We cannot have peace without justice, and we cannot have justice without equality.
Birrugan Dunn-Velasco, Lead Singer of Dispossessed
Saturday nights fundraiser at the Tote in Collingwood for Warriors of the Aboriginal Resistance (WAR), a collective of young aboriginal people committed to the cause of decolonisation and the philosophy of aboriginal nationalism, was an intensely intriguing gig, with highly regarded Indigenous Australian act Dispossessed taking centre stage.
Formed less than a year ago in Sydney, Dispossessed are a heavy metal, hardcore punk band that have some serious musical talent. Heavy riffs, loud aggressive guitar tones and a unique vocal style, Dispossessed were in your face and happy to be there. But if you think that Dispossessed are just another heavy metal band doing the rounds, you will be sorely surprised. After seeing them live, I certainly was.
Opening their set by burning the Australian flag in the Tote’s beer garden, and then proceeding to announce that all white people in the audience should consider themselves lucky to even be there, I quickly realised that this band does not mince their words. They are a band fed up with the lack of action surrounding Indigenous issues in this country and they are not afraid to ruffle some feathers as they get their message across. That is what makes Dispossessed truly unique; their political views and their no nonsense, who gives a fuck attitude when portraying them.
Music has been used as political tool countless times before, but Dispossessed combine music, politics, and emotion in a way that I have never seen before. Heavy themes are on display, with references to white supremacy, capitalism, colonialism and the domination of Australian media by the “capitalist white man”, but everything here is calculated and said with intention and passion.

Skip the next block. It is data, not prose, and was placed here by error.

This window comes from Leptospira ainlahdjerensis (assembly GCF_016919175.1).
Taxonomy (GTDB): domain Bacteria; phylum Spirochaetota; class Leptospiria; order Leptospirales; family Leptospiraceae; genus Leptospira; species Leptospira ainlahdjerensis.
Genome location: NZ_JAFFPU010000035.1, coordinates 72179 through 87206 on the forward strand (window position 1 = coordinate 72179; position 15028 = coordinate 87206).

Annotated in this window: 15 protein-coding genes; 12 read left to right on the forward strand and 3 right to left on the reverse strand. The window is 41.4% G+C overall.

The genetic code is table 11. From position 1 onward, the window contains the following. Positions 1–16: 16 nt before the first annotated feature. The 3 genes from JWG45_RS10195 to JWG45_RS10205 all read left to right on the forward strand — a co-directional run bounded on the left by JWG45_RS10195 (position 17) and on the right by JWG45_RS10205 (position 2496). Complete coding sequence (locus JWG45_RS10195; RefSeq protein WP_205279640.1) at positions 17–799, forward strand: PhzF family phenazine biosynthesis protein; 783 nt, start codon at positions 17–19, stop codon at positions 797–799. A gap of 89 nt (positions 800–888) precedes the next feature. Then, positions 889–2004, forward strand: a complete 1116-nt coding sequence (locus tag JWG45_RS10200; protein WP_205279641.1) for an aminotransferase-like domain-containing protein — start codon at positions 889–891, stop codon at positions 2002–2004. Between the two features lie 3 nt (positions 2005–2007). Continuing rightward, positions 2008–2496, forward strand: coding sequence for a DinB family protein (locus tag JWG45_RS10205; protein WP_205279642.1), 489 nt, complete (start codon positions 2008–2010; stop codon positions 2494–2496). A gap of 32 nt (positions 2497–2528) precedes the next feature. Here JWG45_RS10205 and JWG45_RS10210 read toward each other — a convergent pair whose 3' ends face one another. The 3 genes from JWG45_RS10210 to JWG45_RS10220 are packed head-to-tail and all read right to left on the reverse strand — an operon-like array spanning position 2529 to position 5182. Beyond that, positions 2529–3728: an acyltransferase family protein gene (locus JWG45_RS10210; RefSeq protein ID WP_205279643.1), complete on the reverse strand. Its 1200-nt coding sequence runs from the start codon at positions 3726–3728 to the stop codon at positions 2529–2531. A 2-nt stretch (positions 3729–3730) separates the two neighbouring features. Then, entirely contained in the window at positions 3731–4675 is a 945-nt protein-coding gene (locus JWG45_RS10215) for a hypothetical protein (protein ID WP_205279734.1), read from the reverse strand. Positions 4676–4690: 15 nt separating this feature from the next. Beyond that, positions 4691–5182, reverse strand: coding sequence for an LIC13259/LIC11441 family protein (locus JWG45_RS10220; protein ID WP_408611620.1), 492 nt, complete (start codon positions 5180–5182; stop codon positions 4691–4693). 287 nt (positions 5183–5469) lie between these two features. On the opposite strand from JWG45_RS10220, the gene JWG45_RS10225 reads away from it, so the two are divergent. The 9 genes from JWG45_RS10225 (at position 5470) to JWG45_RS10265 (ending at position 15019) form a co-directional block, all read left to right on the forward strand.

This reaffirms the fact that Dispossessed are a highly intelligent and passionate band, who are intentionally and successfully using music as the perfect platform to have their voices heard. Their goal is to stigmatise and provoke with their rhetoric and lyrics, instead of simply rehashing what has been said for decades with little or no real change for Indigenous Australians.
While this aggressive, over bearing stance may seem counter-productive to some, including myself at first, it does gets people talking about an issue that a lot of Australians would rather bury their head in the sand about. It is hard to say I didn’t feel uncomfortable at times throughout the set, but being brutally forced outside of your comfort zone is what Dispossessed are all about. They are forcing regular, white Australians to have a hard, long and critical look at themselves and the dark history of the colonisation of Australia, and I see that as a step forward.
If you would like to learn more about Warriors of the Aboriginal Resistance, or Dispossessed, below are links to their Facebook pages.
Feature Image Credit: Jack Davison